Wolfwatcher: Reflections for the New Year
January 1, 2012
At this time of year, it is always a good practice to reflect upon the journey we have started in an effort to fine-tune our focus as we continue our work in the New Year.
Needless to say, this has been a difficult year for wolf watchers. With the passing of Sen. Tester’s (MT) wolf delisting rider in 2011, we have seen the hunts in the Northern Rockies take a serious toll on wolf populations in Idaho and Montana while the anti-wolf rhetoric from special interests continues to escalate. We lost Yellowstone wolves 642M and 692F, and for those who knew them well from visits to the park, our hearts remain heavy with their loss. We noted that Wyoming has proposed a wolf management plan that can recklessly remove protections for gray wolves in a manner that can potentially unravel the scientific recovery of wolves across the entire region. In the Pacific Northwest, we witnessed Oregon and Washington State adopt wolf management plans that are seemingly more progressive and accepting of wolves across their respective landscapes. Yet, special interest groups, like ranching associations and hunting organizations, continue their well-choreographed and far reaching campaigns which denounce science-based decision making and promote an insidious fear which jeopardize the strides that have been made thus far. Despite this, the historic 800 mile trek of one lone wolf from Oregon’s Imnaha pack, “OR-7,” has captured the hearts and minds of people around the globe; unknowingly, this wolf has inspired the passion of wolf watchers who see his brave journey as a symbol of hope for its species. In the Western Great Lakes, we learned of the Obama Administration’s recent delisting of the gray wolf in Wisconsin, Minnesota and Michigan; although we celebrate the recovery of the gray wolf in this region, we also await news of these states’ respective wolf management plans and expect that science will prevail. And finally in the Southwest, we know the federal government’s wildlife managers hoped to have at least one hundred wolves in the wild by now. Yet, at present, only fifty wolves roam the wild lands of Arizona and New Mexico. The federal government’s refusal to release enough wolves into the wild threatens the very biodiversity that is needed to ensure the future recovery of the Mexican gray wolf in our country. Yes, indeed, it has been a difficult year. But hope must prevail!
Despite the challenges we face, wolf watchers have grown stronger as an extended family – a growing number of people across the nation who seek to celebrate and share the good news about the important role that wolves play in the maintenance of healthy ecosystems! We attend and speak respectfully at local and regional meetings, and we respond in writing to media coverage and government agency proposals. We provide information and present programs that educate people within and around the wolf’s historic range. We consult with experts in science and law to learn more about the issues at hand so we can speak and act responsibly. We collaborate with other wildlife groups that share our common mission, and we offer our collegial partnership in mutual actions. We visit and support wolf conservation centers throughout the nation because their staff and their ambassador wolves provide the best education for those who seek to learn more about this apex predator. We nurture and encourage the younger generation who, with education, offer us the best hope for change in the future. And last but not least, we enthusiastically support eco-tourism in locations where wolves roam freely to foster an appreciation for the vital role wolves play in nature and the habitat that supports them. We also demonstrate our support for the people who afford us these unique opportunities because they share our values about wolf conservation in places where tolerance still needs to be nurtured. So, are you a wolf watcher, too?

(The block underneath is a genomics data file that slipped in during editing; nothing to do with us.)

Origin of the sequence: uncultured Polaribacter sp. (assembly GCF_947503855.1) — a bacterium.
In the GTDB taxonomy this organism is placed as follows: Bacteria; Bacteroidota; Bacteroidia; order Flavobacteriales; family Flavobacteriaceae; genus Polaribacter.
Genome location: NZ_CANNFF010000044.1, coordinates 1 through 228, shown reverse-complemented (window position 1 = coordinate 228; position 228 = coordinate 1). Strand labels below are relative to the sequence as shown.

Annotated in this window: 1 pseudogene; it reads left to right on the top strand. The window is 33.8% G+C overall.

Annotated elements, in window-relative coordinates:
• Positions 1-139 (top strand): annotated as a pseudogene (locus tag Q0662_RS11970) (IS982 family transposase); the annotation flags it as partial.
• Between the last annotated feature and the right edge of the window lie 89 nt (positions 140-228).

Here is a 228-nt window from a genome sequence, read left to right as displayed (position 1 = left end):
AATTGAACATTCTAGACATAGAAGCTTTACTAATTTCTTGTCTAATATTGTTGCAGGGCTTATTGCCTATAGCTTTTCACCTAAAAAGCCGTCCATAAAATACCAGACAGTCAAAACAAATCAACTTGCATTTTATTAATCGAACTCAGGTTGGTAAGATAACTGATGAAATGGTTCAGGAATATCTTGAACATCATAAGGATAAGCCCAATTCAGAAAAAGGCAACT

No doubt, the challenges we face are formidable and there are no easy solutions or quick fixes. However, we believe that positive, informed and assertive action is the best tool to encourage a long-term solution when it comes to wolf recovery. As scientist and educator Dr. Jim Halfpenny advised us recently regarding the recent loss of Yellowstone wolf 692F, “Perhaps the killing of 692F goes deeper than the poor sportsmanship of an irresponsible hunter. Angry words and the actions of members of the pro-wolf community affect how others react to wolves. Extreme actions or extreme philosophical views seldom win many friends, and wolves need friends. The cadre of wolf watchers must strive to positively influence those who vote on wolf issues, whether that vote be by ballot or by bullet. Watchers must avoid alienation because the battle to win hearts and minds of the voting public will span the next several generations of youth. Let your actions speak for the wolves!”